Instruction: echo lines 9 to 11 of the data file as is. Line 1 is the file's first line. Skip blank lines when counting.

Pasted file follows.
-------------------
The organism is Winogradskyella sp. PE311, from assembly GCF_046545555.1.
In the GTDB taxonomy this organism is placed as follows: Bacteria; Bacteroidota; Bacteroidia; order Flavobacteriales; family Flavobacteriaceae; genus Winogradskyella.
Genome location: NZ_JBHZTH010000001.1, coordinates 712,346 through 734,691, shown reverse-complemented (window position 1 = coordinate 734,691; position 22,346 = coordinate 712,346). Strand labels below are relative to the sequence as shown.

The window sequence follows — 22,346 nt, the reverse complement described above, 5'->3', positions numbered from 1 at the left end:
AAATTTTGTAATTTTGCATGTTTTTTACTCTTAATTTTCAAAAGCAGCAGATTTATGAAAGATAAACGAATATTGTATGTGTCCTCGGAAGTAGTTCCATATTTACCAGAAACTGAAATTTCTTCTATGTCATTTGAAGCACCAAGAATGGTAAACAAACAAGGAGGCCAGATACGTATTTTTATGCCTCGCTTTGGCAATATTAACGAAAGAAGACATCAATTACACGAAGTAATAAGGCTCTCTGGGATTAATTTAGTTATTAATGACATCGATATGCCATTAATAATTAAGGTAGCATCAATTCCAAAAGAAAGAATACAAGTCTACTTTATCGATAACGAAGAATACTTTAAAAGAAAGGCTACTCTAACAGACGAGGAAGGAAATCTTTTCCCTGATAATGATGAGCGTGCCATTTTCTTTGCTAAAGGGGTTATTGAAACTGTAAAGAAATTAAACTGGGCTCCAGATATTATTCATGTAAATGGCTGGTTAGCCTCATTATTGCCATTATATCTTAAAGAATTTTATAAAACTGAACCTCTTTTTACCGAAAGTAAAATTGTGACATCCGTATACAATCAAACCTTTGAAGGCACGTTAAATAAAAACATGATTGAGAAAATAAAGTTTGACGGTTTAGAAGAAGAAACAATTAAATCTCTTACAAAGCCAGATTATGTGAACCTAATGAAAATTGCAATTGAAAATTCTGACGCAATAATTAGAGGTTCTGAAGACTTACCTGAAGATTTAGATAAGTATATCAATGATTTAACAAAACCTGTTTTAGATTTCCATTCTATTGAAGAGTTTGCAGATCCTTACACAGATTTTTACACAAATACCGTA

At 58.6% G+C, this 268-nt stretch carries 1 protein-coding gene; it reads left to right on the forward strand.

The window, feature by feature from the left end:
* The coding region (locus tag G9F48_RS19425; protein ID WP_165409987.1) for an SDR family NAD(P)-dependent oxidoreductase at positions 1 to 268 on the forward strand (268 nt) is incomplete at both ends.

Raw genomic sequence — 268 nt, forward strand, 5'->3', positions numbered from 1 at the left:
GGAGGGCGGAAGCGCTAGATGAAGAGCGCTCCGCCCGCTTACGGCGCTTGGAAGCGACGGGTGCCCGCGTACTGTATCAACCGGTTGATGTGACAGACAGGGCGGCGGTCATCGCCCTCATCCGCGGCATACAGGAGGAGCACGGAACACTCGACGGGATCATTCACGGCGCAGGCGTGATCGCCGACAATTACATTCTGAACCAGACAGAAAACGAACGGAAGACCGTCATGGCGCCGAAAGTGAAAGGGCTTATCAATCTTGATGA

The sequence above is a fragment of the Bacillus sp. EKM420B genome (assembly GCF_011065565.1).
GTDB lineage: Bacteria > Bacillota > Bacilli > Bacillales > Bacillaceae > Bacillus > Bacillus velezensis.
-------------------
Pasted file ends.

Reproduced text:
Raw genomic sequence — 268 nt, forward strand, 5'->3', positions numbered from 1 at the left:
GGAGGGCGGAAGCGCTAGATGAAGAGCGCTCCGCCCGCTTACGGCGCTTGGAAGCGACGGGTGCCCGCGTACTGTATCAACCGGTTGATGTGACAGACAGGGCGGCGGTCATCGCCCTCATCCGCGGCATACAGGAGGAGCACGGAACACTCGACGGGATCATTCACGGCGCAGGCGTGATCGCCGACAATTACATTCTGAACCAGACAGAAAACGAACGGAAGACCGTCATGGCGCCGAAAGTGAAAGGGCTTATCAATCTTGATGA

The sequence above is a fragment of the Bacillus sp. EKM420B genome (assembly GCF_011065565.1).